Our first day in Varanasi, four of us went down to the Ganges to see the ghats (steps). As we meandered around, we came to the Burning Place. A priest who is in charge offered to take us around the ghat and explain the rituals to us.
It has taken me a few days to process what I saw, smelt, heard, breathed, and experienced.
The first thing I noticed was the fire, the smoke, the ash, and the wood. Then, I realized I was seeing bodies burning, and saw legs and feet sticking out of flames. I saw the skin melt yellow and burn away.
There are only two burning places on the Ganges. Hindus believe that those who die near, are burned at, and put into the Ganges go straight to nirvana. Only men are allowed at the burning places; women are seen as “too emotional,” and their strong emotions, crying, or wailing would disrupt the movement of the soul to its final place. No photographs are allowed.
I felt guilty because the women of the families were not allowed, but I was. I’m not sure what to do with this feeling, other than note it, acknowledge it, and remember it.
Many sick, dying, and elderly people try to get themselves as close to the river as possible. The priest pointed out two big buildings near the ghat that act as hospices; they are filled with they dying. Every morning he goes to the railroad stations and brings back the bodies of the dying.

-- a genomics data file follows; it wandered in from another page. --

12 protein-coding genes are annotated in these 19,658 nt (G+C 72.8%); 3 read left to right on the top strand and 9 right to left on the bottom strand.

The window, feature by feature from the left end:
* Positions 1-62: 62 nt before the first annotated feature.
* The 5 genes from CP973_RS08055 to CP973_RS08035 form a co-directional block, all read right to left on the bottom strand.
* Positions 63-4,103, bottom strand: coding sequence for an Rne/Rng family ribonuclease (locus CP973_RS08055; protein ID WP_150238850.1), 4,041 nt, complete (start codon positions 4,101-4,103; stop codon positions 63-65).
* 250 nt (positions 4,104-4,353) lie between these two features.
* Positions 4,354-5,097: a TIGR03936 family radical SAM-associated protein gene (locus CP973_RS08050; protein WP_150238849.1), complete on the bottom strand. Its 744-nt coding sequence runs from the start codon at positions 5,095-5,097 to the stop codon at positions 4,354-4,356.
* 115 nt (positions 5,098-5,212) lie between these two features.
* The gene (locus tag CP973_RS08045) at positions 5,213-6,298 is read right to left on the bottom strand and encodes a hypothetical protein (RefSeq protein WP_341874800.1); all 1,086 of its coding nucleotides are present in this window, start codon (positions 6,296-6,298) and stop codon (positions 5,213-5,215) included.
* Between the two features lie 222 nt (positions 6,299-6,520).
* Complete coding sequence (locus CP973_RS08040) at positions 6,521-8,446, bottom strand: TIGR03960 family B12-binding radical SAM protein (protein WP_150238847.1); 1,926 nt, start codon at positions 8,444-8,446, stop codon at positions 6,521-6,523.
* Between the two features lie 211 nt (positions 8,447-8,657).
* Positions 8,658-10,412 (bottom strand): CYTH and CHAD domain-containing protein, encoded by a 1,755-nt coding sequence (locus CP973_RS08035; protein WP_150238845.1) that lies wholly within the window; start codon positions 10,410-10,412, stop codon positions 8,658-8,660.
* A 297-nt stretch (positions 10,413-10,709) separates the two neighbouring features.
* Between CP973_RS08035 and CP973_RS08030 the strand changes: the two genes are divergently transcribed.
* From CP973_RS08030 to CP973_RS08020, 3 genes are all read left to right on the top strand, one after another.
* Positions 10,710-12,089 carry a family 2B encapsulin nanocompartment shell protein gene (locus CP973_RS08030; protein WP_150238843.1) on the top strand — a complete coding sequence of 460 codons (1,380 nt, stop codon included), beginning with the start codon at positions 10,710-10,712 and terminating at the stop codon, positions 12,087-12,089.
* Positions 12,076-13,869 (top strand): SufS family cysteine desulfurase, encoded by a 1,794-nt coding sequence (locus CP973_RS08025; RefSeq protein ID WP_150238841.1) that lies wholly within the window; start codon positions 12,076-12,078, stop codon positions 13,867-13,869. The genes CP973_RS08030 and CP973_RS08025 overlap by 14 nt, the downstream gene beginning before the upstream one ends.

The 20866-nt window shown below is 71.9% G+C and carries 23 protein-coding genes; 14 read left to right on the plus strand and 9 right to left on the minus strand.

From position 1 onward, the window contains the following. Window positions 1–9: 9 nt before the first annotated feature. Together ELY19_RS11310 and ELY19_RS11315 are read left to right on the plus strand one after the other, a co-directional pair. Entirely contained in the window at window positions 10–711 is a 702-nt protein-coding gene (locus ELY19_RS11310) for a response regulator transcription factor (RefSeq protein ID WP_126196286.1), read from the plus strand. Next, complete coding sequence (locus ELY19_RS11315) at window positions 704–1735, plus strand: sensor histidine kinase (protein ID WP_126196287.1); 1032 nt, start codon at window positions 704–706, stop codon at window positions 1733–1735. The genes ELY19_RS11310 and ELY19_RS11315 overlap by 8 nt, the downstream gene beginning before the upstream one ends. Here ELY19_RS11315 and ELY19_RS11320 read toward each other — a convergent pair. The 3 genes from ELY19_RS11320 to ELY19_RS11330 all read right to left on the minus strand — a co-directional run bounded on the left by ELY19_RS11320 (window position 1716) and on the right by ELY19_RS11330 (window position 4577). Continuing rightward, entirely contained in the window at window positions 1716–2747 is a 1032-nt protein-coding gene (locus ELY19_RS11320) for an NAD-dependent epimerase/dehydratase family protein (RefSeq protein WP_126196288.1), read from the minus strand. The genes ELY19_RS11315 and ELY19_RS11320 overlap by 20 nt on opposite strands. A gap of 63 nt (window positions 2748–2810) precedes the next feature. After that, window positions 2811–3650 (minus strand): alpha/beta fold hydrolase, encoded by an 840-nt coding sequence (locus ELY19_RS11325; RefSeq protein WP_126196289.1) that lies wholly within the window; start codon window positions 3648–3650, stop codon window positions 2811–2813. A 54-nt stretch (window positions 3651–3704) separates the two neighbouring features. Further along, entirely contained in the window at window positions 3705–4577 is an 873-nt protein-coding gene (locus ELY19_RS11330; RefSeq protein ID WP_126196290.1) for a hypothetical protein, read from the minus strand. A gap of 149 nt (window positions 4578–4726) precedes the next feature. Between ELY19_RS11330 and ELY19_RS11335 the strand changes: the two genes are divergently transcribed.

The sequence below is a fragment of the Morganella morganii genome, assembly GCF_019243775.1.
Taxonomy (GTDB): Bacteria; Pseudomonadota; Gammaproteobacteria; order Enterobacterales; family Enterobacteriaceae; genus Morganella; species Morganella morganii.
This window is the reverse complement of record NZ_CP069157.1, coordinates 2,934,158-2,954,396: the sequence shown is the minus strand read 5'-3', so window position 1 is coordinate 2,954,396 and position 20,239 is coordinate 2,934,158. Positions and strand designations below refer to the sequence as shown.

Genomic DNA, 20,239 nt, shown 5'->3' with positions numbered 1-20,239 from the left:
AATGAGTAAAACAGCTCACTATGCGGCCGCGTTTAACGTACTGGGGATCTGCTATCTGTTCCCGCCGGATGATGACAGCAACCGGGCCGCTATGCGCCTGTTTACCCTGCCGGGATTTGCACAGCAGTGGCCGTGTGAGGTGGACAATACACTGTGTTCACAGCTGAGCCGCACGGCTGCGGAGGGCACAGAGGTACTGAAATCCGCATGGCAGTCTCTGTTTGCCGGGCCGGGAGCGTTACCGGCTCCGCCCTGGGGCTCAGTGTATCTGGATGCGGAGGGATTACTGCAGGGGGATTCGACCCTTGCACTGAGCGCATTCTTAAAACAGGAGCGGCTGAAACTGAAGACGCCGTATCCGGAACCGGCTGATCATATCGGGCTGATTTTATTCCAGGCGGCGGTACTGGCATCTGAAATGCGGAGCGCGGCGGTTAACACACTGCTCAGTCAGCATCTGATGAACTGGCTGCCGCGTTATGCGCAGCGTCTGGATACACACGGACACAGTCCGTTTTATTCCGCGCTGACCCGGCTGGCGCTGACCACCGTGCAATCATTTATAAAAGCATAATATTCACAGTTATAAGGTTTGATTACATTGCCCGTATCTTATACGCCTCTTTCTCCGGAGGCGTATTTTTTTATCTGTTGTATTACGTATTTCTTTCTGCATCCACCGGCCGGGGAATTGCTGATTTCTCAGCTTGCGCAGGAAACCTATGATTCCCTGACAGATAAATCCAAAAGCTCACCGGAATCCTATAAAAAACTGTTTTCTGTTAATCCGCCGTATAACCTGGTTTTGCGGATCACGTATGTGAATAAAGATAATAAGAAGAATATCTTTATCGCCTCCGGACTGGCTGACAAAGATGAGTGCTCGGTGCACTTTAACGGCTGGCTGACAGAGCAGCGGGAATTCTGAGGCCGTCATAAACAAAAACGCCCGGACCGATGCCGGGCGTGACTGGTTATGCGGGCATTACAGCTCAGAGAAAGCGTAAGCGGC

The wood they use for burning is unique, and expensive. It costs Rs 525 for one kilogram, and takes more than three hundred kilograms (at minimum) to burn a body. (Although, if a family can’t pay, others donate, or the priest and his workers will beg nearby to gather enough money. Everyone who wishes will receive the service. We gave the priest Rs 525 before we left. Rs 500 is about ten dollars US.)
Up where the wood is kept, along with dried grass that the family uses to light the fire, is an eternal flame. The small fire, mostly white-hot embers and ash, has been burning continuously for 3,500 years.
Family members first cut and shave all of the hair from the body, and then bring it down to the river to wash it. They crack the top of the skull, to aid in letting the spirit escape. Then, they take it back up and wrap it in white (the color of funerals and death here), and then wrap it in brightly colored cloth and garland. All the bodies I saw were wrapped in saffron-yellow cloth and then gold, red, and rainbow garland.
While we were there, there were at least four bodies burning, six bodies wrapped and waiting, and we saw two other bodies come in procession. The families carry them, singing or chanting, as they make their way down to the river.
I found seeing actual burning flesh less horrifying than, for example, seeing photographs of burned bodies from the Holocaust. The difference is intention, I think. In the latter, soldiers were murdering, humiliating, and seeking to annihilate. In this case, though, families are manifesting their religious and community hopes, and there is no doubt (as there sometimes is in Western funerals) that the loved one has gone straight to heaven (or nirvana.) In fact, the priest said that the attitude is one of, “Now you go to heaven; I will go home.”
The ashes were all over me; I was breathing in the end of life in this material world. I felt the smoke burn my eyes and watched wood settle. I saw scraps of old garland floating in the water. I tried to pay attention to everything, and spontaneously prayed, crossing myself, when I realized, with a jolt, that I was looking at another body.